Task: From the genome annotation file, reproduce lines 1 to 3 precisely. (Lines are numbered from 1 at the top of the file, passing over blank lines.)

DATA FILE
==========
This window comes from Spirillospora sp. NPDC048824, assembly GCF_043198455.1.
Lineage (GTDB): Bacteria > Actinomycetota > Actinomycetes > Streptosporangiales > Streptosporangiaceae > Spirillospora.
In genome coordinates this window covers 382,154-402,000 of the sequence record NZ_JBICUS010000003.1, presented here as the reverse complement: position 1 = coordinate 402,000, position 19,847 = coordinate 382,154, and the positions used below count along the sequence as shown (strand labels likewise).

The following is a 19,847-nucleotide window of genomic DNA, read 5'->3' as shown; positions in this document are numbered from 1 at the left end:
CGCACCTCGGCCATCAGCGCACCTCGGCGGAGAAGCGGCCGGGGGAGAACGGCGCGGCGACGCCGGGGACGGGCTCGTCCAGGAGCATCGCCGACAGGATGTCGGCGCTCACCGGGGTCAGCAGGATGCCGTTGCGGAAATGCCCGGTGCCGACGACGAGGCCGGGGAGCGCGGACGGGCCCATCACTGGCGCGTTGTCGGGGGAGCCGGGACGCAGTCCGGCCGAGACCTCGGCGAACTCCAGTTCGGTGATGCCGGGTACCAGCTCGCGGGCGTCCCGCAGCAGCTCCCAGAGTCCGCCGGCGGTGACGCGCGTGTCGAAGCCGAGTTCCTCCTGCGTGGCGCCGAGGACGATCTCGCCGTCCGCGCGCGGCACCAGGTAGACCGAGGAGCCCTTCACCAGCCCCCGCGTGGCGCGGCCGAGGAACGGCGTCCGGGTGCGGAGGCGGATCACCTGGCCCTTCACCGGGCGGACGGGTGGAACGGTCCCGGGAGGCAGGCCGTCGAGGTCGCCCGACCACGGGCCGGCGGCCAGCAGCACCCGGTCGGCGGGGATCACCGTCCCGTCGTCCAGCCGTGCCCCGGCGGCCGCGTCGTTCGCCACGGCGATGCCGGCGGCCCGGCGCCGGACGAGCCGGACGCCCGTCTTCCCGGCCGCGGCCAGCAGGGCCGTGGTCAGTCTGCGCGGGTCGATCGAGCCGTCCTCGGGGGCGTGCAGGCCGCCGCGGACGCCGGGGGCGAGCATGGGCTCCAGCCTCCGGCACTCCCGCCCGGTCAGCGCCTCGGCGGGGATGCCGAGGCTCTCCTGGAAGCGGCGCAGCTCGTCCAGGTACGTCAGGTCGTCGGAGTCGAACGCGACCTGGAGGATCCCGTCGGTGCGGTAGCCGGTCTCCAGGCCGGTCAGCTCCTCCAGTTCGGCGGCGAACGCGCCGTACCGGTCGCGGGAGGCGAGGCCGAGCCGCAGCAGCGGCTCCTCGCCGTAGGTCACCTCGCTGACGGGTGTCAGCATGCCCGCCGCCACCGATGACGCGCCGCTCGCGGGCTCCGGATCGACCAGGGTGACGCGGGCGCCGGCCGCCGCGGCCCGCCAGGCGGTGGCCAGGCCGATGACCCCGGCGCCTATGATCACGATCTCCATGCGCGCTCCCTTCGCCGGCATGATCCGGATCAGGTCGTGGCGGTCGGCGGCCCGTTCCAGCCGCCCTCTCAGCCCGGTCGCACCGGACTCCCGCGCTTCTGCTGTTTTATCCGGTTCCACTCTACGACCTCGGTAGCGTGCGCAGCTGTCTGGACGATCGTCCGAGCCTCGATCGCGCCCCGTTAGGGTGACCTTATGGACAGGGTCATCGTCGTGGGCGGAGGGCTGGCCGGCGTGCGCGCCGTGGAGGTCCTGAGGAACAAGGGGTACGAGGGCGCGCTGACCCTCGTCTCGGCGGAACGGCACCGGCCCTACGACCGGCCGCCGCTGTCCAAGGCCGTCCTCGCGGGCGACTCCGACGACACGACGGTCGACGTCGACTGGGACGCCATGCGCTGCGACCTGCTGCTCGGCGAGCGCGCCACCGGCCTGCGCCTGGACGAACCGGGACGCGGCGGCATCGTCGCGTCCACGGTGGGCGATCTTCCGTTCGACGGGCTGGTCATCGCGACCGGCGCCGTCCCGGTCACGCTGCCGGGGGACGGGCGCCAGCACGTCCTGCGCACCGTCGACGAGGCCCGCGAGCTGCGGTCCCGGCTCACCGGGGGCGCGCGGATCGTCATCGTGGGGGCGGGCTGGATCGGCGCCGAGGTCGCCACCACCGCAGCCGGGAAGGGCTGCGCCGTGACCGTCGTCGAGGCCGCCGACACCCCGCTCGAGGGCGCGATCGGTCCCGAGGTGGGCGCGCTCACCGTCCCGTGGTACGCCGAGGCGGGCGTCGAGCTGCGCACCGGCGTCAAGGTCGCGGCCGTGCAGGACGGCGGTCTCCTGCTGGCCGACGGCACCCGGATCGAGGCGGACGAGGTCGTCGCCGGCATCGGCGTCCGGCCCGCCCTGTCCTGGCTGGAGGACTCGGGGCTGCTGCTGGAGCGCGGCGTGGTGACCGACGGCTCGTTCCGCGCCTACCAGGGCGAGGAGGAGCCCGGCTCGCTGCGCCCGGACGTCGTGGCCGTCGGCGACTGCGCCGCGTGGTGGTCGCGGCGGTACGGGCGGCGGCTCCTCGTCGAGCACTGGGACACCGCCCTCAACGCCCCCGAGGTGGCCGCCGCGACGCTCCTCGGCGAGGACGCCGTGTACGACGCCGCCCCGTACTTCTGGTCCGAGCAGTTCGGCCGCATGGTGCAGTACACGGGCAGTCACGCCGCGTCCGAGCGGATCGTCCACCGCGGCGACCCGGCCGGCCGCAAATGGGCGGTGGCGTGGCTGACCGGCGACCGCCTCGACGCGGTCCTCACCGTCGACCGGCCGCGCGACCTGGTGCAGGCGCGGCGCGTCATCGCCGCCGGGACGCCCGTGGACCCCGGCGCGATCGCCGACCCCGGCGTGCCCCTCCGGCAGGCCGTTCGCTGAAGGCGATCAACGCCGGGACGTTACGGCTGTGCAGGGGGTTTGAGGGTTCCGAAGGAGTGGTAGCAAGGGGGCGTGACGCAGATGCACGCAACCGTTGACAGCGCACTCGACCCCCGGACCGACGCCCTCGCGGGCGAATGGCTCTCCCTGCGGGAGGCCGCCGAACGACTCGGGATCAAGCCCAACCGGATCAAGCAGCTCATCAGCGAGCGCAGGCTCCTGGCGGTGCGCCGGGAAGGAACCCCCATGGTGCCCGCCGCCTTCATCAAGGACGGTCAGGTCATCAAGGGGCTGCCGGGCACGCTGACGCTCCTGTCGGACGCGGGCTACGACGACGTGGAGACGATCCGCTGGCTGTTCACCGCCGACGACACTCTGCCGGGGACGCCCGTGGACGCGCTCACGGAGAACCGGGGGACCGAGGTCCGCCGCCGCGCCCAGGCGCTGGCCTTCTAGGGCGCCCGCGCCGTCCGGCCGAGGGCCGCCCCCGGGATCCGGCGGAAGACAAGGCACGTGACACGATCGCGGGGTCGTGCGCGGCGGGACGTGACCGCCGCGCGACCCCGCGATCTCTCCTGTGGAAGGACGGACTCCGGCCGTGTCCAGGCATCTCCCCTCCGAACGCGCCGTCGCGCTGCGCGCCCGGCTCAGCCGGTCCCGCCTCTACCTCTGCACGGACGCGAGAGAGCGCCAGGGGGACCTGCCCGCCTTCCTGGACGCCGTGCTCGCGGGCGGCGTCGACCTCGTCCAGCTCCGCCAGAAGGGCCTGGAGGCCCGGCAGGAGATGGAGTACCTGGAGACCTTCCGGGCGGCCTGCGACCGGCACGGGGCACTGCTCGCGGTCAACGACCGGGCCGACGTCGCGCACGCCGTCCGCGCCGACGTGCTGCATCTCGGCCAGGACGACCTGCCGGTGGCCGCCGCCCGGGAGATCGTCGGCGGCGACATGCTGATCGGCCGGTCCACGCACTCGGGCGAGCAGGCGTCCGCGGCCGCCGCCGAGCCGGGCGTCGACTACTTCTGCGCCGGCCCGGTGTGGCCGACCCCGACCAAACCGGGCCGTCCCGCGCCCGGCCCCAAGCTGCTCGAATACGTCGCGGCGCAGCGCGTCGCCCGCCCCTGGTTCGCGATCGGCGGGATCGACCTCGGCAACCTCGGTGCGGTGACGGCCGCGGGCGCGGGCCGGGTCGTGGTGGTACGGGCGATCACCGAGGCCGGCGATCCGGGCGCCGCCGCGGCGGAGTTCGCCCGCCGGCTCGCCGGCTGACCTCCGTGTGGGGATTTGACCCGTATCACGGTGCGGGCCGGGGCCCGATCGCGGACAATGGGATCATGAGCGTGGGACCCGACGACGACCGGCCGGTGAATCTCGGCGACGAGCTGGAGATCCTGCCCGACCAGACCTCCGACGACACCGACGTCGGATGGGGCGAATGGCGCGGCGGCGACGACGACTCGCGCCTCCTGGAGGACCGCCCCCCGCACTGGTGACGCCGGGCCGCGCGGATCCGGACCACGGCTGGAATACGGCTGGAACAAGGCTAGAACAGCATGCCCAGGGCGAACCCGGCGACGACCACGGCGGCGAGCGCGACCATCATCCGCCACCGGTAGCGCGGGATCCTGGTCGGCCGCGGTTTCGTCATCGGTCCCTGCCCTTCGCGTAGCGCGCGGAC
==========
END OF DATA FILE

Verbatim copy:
This window comes from Spirillospora sp. NPDC048824, assembly GCF_043198455.1.
Lineage (GTDB): Bacteria > Actinomycetota > Actinomycetes > Streptosporangiales > Streptosporangiaceae > Spirillospora.
In genome coordinates this window covers 382,154-402,000 of the sequence record NZ_JBICUS010000003.1, presented here as the reverse complement: position 1 = coordinate 402,000, position 19,847 = coordinate 382,154, and the positions used below count along the sequence as shown (strand labels likewise).